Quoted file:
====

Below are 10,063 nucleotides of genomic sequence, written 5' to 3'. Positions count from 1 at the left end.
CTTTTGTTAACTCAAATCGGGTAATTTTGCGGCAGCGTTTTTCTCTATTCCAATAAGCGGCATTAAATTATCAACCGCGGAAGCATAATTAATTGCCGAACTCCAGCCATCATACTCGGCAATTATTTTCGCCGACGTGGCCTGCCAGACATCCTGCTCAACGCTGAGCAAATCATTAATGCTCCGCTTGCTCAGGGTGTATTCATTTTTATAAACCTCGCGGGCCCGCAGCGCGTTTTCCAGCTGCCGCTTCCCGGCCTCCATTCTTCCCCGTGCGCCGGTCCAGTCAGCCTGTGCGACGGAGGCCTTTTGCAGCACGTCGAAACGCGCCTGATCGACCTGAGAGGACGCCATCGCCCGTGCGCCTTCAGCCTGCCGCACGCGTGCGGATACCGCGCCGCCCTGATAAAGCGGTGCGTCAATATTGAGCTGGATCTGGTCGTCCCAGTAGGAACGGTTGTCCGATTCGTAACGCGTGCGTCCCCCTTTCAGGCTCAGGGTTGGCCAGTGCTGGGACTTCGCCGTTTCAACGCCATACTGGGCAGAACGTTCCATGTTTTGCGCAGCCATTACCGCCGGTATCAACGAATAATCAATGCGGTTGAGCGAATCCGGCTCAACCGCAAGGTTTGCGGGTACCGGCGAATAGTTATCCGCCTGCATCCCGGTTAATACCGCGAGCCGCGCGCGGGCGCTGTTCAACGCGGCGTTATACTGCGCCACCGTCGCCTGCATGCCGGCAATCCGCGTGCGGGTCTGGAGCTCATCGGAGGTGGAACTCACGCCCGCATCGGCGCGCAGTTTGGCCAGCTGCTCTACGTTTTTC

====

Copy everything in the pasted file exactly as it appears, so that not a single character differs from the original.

Below are 10,063 nucleotides of genomic sequence, written 5' to 3'. Positions count from 1 at the left end.
CTTTTGTTAACTCAAATCGGGTAATTTTGCGGCAGCGTTTTTCTCTATTCCAATAAGCGGCATTAAATTATCAACCGCGGAAGCATAATTAATTGCCGAACTCCAGCCATCATACTCGGCAATTATTTTCGCCGACGTGGCCTGCCAGACATCCTGCTCAACGCTGAGCAAATCATTAATGCTCCGCTTGCTCAGGGTGTATTCATTTTTATAAACCTCGCGGGCCCGCAGCGCGTTTTCCAGCTGCCGCTTCCCGGCCTCCATTCTTCCCCGTGCGCCGGTCCAGTCAGCCTGTGCGACGGAGGCCTTTTGCAGCACGTCGAAACGCGCCTGATCGACCTGAGAGGACGCCATCGCCCGTGCGCCTTCAGCCTGCCGCACGCGTGCGGATACCGCGCCGCCCTGATAAAGCGGTGCGTCAATATTGAGCTGGATCTGGTCGTCCCAGTAGGAACGGTTGTCCGATTCGTAACGCGTGCGTCCCCCTTTCAGGCTCAGGGTTGGCCAGTGCTGGGACTTCGCCGTTTCAACGCCATACTGGGCAGAACGTTCCATGTTTTGCGCAGCCATTACCGCCGGTATCAACGAATAATCAATGCGGTTGAGCGAATCCGGCTCAACCGCAAGGTTTGCGGGTACCGGCGAATAGTTATCCGCCTGCATCCCGGTTAATACCGCGAGCCGCGCGCGGGCGCTGTTCAACGCGGCGTTATACTGCGCCACCGTCGCCTGCATGCCGGCAATCCGCGTGCGGGTCTGGAGCTCATCGGAGGTGGAACTCACGCCCGCATCGGCGCGCAGTTTGGCCAGCTGCTCTACGTTTTTC